In 1962, he talked future Representative Brown into majoring in government at USD when he visited the campus with his mother. Brown became overinvolved in school activities and saw his GPA dip to "2-point-something," but Farber let him move out of a fraternity to his house in exchange for doing household chores.
"My GPA went up to 3.6 the next semester and I was never off the dean's list for the rest of college," says Brown, who chairs the House Education Committee in the state Legislature. Farber challenged Brown to get internships with US senators and now is challenging him to run for governor or for South Dakota's lone seat in the US House of Representatives.
Brown and other students respected Farber in the classroom because he stimulated debates and discussion with humor and lively stories.
When famous alum Brokaw's bestselling book "The Greatest Generation" was published last year, the news anchor made sure a complimentary copy was mailed to Farber, his professor and friend.
"It's a few years late," Brokaw wrote on the title page, "But I'd like to resubmit my senior thesis."
Somehow, Brokaw was allowed to graduate in 1962 without completing the required undergraduate thesis. (He did complete it by 1964.) It was Farber, however, who challenged Brokaw to focus his energies on broadcasting and drove him 240 miles south to Omaha, Neb., for his first job interview at KMT-TV.
"He has the great ability to see a potential inside someone and to try to bring it out," says Brown.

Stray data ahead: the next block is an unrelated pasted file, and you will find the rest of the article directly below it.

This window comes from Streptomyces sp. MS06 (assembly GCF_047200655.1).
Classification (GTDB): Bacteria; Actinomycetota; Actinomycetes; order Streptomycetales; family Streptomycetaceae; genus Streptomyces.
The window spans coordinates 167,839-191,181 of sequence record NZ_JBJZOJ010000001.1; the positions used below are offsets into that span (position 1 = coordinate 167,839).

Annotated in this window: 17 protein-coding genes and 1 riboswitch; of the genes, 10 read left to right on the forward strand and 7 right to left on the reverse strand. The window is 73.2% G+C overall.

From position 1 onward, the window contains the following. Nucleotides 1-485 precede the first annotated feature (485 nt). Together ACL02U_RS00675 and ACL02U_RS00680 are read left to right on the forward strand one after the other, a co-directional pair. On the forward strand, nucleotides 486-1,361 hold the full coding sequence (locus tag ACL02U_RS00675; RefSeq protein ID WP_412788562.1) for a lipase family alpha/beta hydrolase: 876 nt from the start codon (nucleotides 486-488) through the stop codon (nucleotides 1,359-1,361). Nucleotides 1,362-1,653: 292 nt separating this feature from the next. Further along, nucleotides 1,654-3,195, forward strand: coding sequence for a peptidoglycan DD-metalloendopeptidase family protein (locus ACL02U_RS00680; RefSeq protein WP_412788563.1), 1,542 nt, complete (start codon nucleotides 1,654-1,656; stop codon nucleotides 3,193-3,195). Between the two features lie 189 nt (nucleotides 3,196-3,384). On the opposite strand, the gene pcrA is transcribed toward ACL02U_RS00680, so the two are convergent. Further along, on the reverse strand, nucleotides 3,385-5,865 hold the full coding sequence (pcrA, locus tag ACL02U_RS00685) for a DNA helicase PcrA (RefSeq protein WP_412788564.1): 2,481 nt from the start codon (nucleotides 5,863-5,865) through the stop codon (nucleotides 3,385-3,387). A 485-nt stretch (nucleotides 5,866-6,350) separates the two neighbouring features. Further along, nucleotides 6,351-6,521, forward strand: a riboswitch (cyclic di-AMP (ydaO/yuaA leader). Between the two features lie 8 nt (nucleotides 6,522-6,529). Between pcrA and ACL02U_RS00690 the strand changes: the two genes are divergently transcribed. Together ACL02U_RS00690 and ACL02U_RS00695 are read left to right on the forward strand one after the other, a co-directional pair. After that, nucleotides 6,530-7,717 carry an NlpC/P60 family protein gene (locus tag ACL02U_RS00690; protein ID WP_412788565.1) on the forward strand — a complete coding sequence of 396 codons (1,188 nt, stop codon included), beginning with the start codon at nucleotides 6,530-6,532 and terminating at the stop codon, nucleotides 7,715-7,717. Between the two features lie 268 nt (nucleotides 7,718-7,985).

Farber says his traditional approach to life stems from his early lessons in hard work and people skills as a clerk in his father's grocery store in Geneseo, Ill. It also comes from academic success at Northwestern University in Chicago and the University of Wisconsin, Madison. He was impressed by professors who invited students into their homes to socialize with politicians and to discuss issues.
Farber's career has included fellowships at think tanks and involvement in government. He's taken the lead on dozens of state and national public-service projects, including serving as minority counsel on the Senate Subcommittee on National Security. His retirement has given him the opportunity to travel more, to everywhere from Greece to Cuba. He never married, but considers his students his family. He often takes them with him on trips around the globe to be conversation partners and "luggage carriers."
His current "luggage carrier" is Mike Koehler, a third-year law student at the University of Wisconsin who graduated from USD. Mr. Koehler came to play basketball at USD and left with much more, as Farber helped him get internships with Senator Pressler and in the White House.
"Generally speaking, Doc's students are small-town, middle-income students," Koehler says. "They are not stupid or incompetent, however - what they lack are experiences."
Farber uses his network of former stu dents to gain opportunities for current students. Graduates have given $1.7 million to the Farber Student Internship and Travel Fund, which pays for USD political science students to travel.
"Doc's educational philosophy is rather simple," Koehler says. "It consists of the background to know, the vision to see, and the will to do. Doc provides the first two, and it is up to the student to seize the last."
(c) Copyright 1999. The Christian Science Publishing Society